20+ Greatest Villains Of Hollywood You Love To Hate “#10 Will Leave You With Strange Feeling”


  1. 1 Daveigh Clase as Samara


    Well, it was a young actress named Daveigh Clase who played Samara, and she ... Hard to think that such a villainous little girl like Samara but she played it really well. The audience didnt actually like her character. They said They love to hate her character!

  2. 2 Lord Voldemort, The Harry Potter movies (2005–11)


    Tom Marvolo Riddle, known as Voldemort, or He-Who-Must-Not-Be-Named, is the primary villain in the Harry Potter series. Voldemort grew to be proficient in the dark arts as a student, and eventually grew to be the most powerful sorcerer in the entire wizarding world apart from Albus Dumbledore. After targeting and killing Lily and James Potter, Voldemort attempted to kill Harry, only to miscalculate the protection of his parents' love. Destroyed and diminished when his spell reflected off the infant's Love Shield, Voldemort retreated and began looking for a way to return to power. The Harry Potter books and games cover his return to power and ultimate defeat, this time for good, at the hands of a teenaged Harry Potter.

  3. 3 Hugo Weaving as Agent Smith in The Matrix Trilogy (1999-2003)


    With that permanently down-turned mouth and magnificently furrowed brow, Hugo Weaving’s Agent Smith is a remorseless enforcer whose remit is simply to maintain cold, hard order. Of course, he’s just an AI program in a virtual reality designed to keep humanity comatose. Technically, he shouldn’t even despise us, but clearly his files are corrupted, as that wonderful “I hate this place” speech to Morpheus (Lawrence Fishburne) reveals. That’s the key to Smith’s effectiveness as a baddie: he’s not just the epitome of an oppressive-regime stooge, but one who hates his job.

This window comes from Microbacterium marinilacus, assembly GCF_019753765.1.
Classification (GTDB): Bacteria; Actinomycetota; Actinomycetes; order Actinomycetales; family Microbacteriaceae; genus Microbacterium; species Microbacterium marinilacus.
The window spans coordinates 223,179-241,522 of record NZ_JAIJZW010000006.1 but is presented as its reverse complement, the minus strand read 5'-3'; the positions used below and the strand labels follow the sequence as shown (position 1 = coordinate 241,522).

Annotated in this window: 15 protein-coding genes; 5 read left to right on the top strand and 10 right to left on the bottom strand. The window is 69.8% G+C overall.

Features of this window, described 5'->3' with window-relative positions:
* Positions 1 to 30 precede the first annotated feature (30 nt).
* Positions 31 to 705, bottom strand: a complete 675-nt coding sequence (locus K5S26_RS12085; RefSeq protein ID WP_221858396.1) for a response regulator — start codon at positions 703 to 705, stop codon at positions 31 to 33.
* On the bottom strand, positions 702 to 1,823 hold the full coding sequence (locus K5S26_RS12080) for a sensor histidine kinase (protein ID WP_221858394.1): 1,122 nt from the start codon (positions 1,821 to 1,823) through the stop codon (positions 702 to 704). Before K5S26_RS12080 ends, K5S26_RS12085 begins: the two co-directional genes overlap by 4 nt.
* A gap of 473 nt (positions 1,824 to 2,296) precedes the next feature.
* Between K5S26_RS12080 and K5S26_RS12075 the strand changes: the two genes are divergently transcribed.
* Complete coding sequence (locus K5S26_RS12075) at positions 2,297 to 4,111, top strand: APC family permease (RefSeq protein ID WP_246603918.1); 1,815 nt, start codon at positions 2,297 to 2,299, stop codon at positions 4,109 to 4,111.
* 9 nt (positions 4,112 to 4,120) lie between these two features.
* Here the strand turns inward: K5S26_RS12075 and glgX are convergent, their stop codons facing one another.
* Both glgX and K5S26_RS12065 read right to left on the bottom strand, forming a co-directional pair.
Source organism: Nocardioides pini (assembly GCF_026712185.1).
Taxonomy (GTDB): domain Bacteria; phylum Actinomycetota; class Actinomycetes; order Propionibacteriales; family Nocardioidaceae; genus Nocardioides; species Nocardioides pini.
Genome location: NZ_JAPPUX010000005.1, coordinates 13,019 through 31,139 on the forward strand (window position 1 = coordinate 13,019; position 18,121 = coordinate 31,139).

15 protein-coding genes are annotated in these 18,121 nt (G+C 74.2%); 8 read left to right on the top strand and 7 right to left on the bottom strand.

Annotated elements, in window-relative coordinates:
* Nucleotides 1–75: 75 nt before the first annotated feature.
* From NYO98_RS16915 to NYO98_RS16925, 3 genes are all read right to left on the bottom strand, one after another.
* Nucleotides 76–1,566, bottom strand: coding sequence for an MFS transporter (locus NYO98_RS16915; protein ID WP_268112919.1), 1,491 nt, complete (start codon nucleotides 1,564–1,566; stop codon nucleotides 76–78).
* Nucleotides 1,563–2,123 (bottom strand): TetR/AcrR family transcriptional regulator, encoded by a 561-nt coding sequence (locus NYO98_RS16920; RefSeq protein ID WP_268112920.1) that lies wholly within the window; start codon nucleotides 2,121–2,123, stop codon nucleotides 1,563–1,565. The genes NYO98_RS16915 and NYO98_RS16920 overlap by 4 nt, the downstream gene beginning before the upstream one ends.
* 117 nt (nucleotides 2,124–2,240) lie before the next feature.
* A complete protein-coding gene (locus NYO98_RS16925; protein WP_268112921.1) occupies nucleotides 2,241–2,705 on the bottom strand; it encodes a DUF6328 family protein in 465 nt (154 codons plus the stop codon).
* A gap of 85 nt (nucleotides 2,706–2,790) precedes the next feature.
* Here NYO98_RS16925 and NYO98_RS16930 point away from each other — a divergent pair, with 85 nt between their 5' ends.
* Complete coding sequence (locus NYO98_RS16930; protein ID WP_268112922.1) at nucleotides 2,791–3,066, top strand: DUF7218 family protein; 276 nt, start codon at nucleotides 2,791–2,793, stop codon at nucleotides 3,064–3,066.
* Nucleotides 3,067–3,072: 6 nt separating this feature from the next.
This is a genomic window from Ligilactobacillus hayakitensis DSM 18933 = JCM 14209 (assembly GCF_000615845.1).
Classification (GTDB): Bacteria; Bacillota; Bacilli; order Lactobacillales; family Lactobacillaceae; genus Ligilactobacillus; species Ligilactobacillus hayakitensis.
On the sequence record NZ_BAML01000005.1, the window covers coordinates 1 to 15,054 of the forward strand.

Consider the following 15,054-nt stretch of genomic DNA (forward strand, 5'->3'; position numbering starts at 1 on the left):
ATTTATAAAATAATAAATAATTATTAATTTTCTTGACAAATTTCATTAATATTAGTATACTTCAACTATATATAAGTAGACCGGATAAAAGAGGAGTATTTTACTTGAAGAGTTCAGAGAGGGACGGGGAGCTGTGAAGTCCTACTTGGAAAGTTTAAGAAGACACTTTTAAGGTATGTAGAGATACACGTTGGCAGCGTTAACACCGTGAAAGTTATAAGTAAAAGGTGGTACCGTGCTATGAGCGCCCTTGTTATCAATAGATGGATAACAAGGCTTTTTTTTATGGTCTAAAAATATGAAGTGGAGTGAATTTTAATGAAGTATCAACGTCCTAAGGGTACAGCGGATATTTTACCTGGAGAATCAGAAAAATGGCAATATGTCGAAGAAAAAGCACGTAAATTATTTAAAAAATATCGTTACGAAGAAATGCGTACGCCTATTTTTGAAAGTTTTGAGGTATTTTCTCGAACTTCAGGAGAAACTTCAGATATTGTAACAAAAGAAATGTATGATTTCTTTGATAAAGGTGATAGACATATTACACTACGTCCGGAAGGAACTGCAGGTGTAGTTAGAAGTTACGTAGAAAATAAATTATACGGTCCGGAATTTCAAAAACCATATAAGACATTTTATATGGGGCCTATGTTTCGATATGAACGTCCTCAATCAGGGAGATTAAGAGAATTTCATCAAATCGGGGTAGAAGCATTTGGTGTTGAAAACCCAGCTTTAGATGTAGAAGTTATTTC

4. 4 Robert Patrick as T-1000 in Terminator 2 Judgment Day


    A technological leap on from Arnold Schwarzenegger’s original ‘800 Series’ Terminator, the T-1000 is made of “mimetic metal poly-alloy”, which means it can shape-shift, mimic anyone, flow through any opening and survive most mechanical damage. For extra menace, actor Robert Patrick based its swivelling, predatory head movements on the American bald eagle.

  5. 5 Malcolm McDowell as Alex DeLarge in A Clockwork Orange, 1971


    “There was me, that is Alex, and my three droogs, that is Pete, Georgie, and Dim, and we sat in the Korova Milk Bar trying to make up our rassoodocks what to do with the evening. The Korova Milk Bar sold milk-plus, milk plus vellocet or synthemesc or drencrom, which is what we were drinking. This would sharpen you up and make you ready for a bit of the old ultra-violence.” The dystopian future world of A Clockwork Orange is a horrific, anarchic and amoral world, and Alex DeLarge — played by Malcolm McDowell — is its perfect avatar. Violent, sinister and murderously mischievous, DeLarge’s character is etched into the history of cinema as one of the most nightmarish possibilities the future holds for man.

  6. 6 Jack Nicholson as Jack Torrance in 'The Shining'